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reports of some big claps of thunder along with those snow showers in the last 24 hours. better news for the end of the week. high pressure builds, the southerly wind will start to ease. it shouldn't feel as cold and i don't think we're going to see any more falling snow but with clear skies question protect some pretty severe frost. >> thank you so much for that update. and you've been watching "news day" from the bbc. >> just a reminder of our main news this hour. libyan rebels say they have control of most of the key town of zawia but residents say colonel gaddafi's forces have launched a bombardment to try to retake it. we'll have plenty more on that to cufment you've been watching "news day." thank you very much for watching. we'll be back with you both soon. stay with us.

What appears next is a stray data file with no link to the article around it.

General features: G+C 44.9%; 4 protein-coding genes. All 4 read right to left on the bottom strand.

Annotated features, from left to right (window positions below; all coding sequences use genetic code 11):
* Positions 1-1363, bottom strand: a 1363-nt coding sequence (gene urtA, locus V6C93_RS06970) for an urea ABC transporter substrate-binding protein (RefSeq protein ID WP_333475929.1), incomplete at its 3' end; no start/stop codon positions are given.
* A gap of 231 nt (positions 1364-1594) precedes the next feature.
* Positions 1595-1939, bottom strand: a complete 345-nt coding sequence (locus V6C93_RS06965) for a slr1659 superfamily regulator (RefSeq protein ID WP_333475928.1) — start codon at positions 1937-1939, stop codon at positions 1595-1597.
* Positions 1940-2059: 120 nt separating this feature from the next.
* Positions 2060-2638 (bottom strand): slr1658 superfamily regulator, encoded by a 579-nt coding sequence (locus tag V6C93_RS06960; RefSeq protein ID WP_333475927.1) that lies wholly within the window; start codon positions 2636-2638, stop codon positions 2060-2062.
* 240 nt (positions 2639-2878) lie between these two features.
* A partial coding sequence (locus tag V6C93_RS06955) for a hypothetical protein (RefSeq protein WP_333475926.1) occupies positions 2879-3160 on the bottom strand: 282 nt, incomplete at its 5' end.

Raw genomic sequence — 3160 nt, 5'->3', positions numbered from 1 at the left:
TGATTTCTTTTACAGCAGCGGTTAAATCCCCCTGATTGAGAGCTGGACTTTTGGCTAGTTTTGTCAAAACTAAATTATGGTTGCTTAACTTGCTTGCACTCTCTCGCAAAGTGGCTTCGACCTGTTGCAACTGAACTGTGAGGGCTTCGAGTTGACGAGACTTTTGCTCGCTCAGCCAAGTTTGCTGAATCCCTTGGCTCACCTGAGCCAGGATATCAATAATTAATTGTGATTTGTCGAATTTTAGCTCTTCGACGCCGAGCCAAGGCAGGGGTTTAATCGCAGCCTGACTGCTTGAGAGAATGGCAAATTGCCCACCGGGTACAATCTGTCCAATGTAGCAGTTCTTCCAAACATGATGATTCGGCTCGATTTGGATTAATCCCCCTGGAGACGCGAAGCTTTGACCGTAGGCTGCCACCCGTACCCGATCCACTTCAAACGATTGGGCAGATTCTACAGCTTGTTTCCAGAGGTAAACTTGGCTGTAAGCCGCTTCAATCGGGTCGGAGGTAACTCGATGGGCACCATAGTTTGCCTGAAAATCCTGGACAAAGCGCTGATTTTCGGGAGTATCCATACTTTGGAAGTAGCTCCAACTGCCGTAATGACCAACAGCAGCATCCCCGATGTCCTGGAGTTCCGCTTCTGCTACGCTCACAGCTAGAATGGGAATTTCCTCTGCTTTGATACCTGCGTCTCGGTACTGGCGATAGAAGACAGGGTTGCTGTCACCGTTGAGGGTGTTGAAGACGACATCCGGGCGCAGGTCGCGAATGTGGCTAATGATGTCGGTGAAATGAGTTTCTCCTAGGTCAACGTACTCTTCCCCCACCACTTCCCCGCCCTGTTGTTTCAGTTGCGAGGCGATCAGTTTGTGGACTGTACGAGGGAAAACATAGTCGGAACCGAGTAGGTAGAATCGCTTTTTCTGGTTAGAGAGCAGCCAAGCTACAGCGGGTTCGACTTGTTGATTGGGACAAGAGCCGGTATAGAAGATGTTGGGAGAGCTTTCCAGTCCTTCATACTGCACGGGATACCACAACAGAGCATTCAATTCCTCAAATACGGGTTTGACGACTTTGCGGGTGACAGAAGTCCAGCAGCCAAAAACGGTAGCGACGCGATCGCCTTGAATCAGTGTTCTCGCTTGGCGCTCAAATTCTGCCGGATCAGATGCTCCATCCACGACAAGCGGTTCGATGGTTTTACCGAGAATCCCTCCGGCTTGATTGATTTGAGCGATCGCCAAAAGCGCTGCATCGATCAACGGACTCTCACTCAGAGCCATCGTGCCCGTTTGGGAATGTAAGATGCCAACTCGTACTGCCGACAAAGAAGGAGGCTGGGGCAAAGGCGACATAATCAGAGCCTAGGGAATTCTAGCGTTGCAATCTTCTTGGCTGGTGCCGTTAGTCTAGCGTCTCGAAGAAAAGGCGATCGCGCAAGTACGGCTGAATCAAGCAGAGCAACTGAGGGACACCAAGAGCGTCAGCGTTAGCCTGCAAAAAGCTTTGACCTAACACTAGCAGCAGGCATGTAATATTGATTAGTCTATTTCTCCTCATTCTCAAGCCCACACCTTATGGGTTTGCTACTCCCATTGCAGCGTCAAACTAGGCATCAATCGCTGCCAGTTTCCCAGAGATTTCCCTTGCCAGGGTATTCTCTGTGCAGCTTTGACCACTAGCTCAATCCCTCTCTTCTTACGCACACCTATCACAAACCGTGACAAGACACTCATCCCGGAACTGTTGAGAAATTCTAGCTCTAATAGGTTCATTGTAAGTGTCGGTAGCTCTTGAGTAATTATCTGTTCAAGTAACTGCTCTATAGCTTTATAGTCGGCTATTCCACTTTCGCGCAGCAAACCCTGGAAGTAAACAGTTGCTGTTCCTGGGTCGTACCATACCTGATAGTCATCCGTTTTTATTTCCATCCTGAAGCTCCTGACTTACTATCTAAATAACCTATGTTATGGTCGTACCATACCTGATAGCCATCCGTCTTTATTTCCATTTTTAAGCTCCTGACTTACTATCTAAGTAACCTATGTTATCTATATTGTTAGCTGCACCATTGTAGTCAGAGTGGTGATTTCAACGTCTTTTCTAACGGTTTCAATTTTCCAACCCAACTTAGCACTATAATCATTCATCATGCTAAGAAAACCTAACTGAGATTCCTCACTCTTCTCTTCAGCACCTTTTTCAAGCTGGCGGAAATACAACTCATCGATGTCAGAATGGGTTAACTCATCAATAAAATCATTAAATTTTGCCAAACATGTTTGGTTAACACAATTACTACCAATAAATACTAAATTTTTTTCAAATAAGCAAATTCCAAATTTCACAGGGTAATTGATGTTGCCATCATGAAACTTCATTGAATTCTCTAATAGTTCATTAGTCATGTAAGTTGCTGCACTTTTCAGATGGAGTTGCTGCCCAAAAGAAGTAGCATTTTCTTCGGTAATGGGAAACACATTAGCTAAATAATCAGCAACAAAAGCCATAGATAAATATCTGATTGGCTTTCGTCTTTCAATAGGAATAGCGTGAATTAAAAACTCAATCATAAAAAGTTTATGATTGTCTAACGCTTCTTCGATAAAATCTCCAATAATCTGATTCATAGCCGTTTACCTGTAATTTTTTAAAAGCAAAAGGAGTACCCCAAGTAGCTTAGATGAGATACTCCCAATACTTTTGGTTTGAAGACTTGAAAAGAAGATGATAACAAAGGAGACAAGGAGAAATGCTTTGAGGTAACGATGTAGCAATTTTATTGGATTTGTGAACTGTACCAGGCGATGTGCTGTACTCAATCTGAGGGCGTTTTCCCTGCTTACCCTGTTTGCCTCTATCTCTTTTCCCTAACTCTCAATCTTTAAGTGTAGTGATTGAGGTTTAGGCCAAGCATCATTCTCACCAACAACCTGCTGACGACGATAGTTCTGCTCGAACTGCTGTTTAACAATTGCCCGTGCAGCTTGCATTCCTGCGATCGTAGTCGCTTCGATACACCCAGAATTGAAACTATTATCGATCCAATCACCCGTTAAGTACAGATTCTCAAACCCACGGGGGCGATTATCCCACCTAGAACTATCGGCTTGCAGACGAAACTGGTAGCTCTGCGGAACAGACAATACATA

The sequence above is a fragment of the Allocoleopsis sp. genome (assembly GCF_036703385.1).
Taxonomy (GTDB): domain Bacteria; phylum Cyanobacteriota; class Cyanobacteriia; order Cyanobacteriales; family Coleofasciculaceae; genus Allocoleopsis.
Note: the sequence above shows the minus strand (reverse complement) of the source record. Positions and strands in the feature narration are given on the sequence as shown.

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>> make sense of international news at >> funding was made possible by the freeman foundation of new york, stowe, vermont, and honolulu. newman's own foundation. and union bank. >> union bank has put its
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global financial strength to work for a wide range of companies. what can we do for you? >> "bbc world news" was presented by kcet los